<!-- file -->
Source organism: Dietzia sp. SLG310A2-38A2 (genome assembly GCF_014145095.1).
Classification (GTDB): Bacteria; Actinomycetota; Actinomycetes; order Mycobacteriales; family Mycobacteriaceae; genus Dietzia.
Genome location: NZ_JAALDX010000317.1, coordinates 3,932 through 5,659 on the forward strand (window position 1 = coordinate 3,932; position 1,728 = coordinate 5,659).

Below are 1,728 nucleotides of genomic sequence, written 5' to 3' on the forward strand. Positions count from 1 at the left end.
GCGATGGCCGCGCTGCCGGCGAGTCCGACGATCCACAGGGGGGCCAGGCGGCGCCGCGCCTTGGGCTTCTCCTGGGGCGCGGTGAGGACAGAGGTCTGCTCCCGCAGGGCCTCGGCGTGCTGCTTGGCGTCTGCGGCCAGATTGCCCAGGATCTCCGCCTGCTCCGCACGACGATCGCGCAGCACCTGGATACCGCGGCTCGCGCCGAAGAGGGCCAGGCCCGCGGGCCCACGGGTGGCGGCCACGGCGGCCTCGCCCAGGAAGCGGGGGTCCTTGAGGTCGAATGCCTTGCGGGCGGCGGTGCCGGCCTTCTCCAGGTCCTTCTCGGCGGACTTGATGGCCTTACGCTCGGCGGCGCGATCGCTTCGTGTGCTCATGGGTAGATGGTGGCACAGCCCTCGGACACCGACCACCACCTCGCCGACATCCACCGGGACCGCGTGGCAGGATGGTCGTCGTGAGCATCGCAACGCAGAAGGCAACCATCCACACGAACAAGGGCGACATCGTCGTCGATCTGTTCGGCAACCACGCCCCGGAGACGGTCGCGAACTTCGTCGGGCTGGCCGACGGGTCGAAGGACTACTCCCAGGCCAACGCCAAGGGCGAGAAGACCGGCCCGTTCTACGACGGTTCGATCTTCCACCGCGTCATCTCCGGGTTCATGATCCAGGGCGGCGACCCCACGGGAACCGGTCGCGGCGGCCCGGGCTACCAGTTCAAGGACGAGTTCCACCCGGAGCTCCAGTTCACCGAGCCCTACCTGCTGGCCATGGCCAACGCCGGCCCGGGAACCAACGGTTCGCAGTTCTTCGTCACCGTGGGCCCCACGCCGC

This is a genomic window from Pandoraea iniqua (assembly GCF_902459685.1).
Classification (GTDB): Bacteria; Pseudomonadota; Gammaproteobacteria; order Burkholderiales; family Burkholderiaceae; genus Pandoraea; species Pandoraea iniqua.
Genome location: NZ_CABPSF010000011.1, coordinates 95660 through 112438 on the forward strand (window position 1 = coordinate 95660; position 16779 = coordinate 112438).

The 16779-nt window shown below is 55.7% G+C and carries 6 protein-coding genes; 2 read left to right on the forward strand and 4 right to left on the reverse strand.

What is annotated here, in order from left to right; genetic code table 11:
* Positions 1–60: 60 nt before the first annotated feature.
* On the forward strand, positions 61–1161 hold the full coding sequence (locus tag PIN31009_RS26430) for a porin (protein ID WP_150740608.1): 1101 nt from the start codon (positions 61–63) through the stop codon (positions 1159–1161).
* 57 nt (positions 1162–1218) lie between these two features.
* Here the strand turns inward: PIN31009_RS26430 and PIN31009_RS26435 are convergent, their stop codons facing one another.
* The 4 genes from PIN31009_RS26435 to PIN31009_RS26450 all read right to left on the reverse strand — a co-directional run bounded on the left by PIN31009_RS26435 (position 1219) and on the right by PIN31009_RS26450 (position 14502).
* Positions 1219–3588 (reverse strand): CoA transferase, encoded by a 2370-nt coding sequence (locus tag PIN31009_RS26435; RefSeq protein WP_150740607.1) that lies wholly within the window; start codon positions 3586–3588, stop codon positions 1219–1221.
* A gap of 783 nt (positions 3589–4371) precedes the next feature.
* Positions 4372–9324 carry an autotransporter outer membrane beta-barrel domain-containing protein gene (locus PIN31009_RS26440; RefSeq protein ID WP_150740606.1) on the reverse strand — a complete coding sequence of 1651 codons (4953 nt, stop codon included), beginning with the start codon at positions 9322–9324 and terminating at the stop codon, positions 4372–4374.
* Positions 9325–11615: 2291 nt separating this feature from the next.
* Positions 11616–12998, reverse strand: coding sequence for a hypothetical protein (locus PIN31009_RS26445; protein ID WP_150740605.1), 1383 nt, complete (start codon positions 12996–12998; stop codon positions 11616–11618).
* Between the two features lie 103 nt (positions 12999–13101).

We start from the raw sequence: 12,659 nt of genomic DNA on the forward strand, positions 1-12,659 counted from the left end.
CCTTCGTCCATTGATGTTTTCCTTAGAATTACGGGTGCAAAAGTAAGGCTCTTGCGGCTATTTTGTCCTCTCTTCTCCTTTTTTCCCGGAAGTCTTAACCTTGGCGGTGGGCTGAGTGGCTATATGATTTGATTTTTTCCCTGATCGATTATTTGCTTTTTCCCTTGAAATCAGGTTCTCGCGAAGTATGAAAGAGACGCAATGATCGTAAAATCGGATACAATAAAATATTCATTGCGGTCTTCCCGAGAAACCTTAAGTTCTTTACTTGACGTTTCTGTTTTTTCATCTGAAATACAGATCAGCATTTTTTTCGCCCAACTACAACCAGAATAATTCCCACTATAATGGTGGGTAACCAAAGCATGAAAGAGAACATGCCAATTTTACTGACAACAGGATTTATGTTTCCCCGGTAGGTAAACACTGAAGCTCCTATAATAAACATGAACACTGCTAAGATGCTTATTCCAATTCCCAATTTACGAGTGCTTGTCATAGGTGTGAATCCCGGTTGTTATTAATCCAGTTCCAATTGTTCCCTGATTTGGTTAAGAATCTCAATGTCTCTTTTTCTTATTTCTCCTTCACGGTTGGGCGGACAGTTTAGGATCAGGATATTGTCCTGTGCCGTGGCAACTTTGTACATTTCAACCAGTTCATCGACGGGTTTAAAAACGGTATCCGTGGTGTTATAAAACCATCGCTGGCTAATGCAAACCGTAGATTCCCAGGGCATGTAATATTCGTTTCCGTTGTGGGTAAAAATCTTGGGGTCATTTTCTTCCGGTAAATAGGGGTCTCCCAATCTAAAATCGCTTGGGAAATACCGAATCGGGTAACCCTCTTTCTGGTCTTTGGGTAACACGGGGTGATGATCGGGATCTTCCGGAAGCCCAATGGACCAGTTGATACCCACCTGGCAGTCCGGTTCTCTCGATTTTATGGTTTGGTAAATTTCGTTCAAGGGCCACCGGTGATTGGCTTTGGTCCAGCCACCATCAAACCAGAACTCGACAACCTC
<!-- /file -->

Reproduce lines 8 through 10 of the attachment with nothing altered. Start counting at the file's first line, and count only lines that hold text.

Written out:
Genome location: NZ_CABPSF010000011.1, coordinates 95660 through 112438 on the forward strand (window position 1 = coordinate 95660; position 16779 = coordinate 112438).

The 16779-nt window shown below is 55.7% G+C and carries 6 protein-coding genes; 2 read left to right on the forward strand and 4 right to left on the reverse strand.

What is annotated here, in order from left to right; genetic code table 11: